by Nancy Means Wright
Hello, out there, and Merry Christmas! I’m probably talking to myself today, for who wants to read a blog on Christmas day? What shall I write about? Well, I figure, once the presents are unwrapped and the room swirls with fragments of holiday paper and ribbon, there is just one subject of interest to most of us. Food.
Since I’ve been virtually living in the 18th-century in my last three books, I’ve decided to serve a period dinner this holiday. In my new novel for “tweens,” my three hungry siblings are walking up into Ethan Allen’s Republic of Vermont in search of a captive father. They are also driving a cow, so the journey through unsettled wilderness is both dangerous and slow. At one point they stumble upon a log cabin kitchen, filled with the fragrance of steaming samp. Haven’t heard of samp? Well, it’s a pudding of sorts, made with Indian corn and butter. The exhausted housewife had boiled the maize for twelve hours, pounded the grain in a mortar or hollowed rock, then sifted it in a woven basket. And pounded and sifted some more–only (in my novel) to have the kettle upended by a mother bear and her cubs–a true life disaster I lifted from a local Vermont town history.
I promise you I will do no pounding or sifting today–just cook the buttery corn on my electric stove. An organic turkey is already in the oven, with stuffing inside and in a separate dish for the vegetarians in my huge extended family. We”ll have pumpkin bread made from my daughter’s homegrown red “sweetheart” pumpkins, and an apple-sweet potato casserole glazed with maple syrup. The colonists were evidently suspicious of white potatoes, or if some did offer them, they’d lace them with butter, sugar, grape juice, lemon, mace, cinnamon, nutmeg and pepper. A bit over the top, to my thinking.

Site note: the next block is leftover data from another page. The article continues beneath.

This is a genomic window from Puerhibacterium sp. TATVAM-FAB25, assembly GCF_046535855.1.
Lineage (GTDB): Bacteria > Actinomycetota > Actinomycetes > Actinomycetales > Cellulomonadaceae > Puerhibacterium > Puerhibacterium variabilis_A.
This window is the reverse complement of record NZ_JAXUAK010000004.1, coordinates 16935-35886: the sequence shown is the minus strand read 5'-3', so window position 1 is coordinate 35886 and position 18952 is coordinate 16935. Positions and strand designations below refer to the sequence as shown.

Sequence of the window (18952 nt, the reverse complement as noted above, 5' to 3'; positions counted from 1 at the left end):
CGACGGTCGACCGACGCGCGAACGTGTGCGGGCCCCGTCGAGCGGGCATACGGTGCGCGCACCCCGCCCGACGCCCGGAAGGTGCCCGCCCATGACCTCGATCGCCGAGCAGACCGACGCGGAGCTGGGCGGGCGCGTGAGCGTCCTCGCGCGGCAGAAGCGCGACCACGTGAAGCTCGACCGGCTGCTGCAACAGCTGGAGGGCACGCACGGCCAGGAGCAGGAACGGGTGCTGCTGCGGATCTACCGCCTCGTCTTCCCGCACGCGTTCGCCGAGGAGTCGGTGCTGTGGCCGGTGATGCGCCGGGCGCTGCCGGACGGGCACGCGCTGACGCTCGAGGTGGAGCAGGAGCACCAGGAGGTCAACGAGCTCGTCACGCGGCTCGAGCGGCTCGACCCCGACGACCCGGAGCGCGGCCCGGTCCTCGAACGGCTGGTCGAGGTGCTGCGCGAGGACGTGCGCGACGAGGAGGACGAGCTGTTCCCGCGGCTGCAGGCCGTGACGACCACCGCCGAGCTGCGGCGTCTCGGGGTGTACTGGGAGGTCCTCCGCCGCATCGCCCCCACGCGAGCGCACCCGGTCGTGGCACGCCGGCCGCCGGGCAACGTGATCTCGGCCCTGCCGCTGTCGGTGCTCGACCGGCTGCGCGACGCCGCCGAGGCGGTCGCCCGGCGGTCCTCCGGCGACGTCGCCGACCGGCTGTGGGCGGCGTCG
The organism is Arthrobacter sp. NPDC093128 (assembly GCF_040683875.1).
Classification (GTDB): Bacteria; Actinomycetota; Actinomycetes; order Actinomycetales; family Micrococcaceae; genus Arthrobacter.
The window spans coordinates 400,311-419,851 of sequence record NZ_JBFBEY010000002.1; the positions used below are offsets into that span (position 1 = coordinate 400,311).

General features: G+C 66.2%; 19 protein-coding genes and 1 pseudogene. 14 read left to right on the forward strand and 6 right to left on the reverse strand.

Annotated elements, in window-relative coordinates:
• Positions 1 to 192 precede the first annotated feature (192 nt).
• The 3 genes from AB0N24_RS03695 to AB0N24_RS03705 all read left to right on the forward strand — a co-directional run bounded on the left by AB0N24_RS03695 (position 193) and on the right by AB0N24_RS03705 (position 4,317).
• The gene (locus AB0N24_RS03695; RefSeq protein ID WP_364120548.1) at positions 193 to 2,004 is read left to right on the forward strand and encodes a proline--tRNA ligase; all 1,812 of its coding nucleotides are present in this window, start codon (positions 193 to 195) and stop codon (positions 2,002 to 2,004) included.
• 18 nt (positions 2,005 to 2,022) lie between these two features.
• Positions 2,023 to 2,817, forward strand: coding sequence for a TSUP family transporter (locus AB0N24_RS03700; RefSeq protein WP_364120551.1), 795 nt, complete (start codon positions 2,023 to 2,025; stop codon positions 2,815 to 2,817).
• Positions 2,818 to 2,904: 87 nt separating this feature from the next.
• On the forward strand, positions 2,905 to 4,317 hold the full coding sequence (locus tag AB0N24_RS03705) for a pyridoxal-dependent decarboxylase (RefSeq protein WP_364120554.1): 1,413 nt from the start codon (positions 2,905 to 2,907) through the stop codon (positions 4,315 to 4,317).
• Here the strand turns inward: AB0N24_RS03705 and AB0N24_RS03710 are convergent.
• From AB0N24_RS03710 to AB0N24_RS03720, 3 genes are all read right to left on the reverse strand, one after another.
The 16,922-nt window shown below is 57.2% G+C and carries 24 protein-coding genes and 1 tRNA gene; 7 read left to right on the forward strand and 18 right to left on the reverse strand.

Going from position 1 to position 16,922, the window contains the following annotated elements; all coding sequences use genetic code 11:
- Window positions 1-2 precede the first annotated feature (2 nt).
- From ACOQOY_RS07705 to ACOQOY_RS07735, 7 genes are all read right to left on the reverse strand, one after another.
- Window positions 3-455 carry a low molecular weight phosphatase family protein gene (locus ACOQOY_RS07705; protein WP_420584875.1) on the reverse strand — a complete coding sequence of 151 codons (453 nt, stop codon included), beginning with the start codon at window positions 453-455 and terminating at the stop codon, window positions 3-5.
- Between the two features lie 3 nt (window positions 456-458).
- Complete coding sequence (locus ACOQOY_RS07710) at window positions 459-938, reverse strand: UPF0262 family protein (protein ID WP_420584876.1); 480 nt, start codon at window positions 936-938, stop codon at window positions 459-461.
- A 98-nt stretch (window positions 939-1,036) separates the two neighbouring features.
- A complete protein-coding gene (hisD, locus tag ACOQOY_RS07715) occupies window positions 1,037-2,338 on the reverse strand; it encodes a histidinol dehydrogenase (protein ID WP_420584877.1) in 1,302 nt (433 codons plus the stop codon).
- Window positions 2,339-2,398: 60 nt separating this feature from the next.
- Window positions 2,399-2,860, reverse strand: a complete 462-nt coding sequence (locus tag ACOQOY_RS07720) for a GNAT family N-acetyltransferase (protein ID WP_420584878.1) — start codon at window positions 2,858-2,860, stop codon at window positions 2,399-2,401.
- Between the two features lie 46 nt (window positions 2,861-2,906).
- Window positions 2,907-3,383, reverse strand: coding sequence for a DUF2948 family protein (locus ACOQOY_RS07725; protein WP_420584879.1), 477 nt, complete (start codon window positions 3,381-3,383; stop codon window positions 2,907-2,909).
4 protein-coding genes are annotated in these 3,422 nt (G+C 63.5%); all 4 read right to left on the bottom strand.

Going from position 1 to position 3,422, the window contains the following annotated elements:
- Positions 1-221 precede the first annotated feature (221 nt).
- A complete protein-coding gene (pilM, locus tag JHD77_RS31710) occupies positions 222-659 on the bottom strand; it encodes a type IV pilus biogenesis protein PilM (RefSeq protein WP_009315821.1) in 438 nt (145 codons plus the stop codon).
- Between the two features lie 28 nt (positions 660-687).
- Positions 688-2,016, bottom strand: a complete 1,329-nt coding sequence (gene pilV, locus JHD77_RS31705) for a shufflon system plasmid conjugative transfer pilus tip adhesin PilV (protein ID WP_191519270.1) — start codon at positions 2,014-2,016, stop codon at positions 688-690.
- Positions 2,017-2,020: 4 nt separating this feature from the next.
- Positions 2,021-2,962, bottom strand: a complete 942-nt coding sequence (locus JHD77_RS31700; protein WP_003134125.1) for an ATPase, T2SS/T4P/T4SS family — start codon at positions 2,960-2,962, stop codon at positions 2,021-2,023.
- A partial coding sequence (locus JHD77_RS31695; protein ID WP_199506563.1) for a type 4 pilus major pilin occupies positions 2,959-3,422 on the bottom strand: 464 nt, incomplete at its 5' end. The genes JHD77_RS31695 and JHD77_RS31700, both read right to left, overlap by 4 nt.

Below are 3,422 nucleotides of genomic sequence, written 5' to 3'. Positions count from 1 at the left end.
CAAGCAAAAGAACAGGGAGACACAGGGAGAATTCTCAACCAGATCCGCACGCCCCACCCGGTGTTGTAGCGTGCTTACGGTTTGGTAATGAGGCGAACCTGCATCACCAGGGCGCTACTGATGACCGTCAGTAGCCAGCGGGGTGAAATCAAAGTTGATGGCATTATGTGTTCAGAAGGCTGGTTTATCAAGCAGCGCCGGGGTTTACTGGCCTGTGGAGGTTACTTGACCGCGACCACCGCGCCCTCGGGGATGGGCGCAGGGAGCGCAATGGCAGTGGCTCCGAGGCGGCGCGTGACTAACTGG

For dessert we’ll have a variety of fruit pies, of course, and an Old English Figgy Pudding which my English protagonist, Mary Wollstonecraft, with her more sophisticated tastebuds, preferred to plain corn, beans, turnip and pumpkin. My spouse makes this pudding with a delicious, rum-sprinkled foamy sauce, and right after we clear the table, our seven grandchildren will bellow out the Johnny Cash lyrics to the age-old tune: “We Wish you a Merry Christmas.” You know how it goes: “Oh bring us a figgy pudding, / Oh bring us a figgy pudding, / Oh bring us a figgy pudding and a cup of good cheer./ We won’t go home without it / We won’t…” And so on. Needless to say, the troops are quickly served just to shut them up! If anyone would like our recipe, here it is below–a sure winner for Christmas or New Year’s day!
Ingredients: 12 oz dried figs, 5 slices white bread, 1 stick butter, 1 cup chopped pecans, 3 eggs, 1 cup sugar, 1/4 cup molasses, 1/2 cup cream sherry, 1 tsp cinnamon, 1/4 tsp salt. Oh yes, and a pudding “mold.”
Simmer the figs 30 minutes & cool. Remove stems & chop the figs finely. Toast the bread lightly, & break into small pieces. Set figs & bread aside. Cream the butter & sugar in a double boiler. Add eggs & beat 3 minutes until light and fluffy. Mix together molasses, sherry, cinnamon, salt–then blend in figs, bread, pecans with a spoon.
Butter and sugar the mold, then pour the mix into it. Place a trivet in the bottom of a large pan; fill with enough water to 1/2 way up the mold. Seal the mold with foil, and cover the pan. Steam for 3 hours, then remove the mold from the kettle. Uncover mold, place plate upside down on the open mold & turn over to release the pudding from the mold.
Foamy Sauce recipe: 1/3 cup butter, 1 egg, 1 &1/2 cup confectioner’s sugar, 1 tsp vanilla extract, 2 tbsp rum, 1 cup whipping cream. Beat egg & butter. Add sugar, vanilla, rum. Mix well. Fold in whipped cream. Chill until ready to serve. Oh, ’tis divine!
HAPPY HOLIDAYS TO ALL!
Filed under: Uncategorized |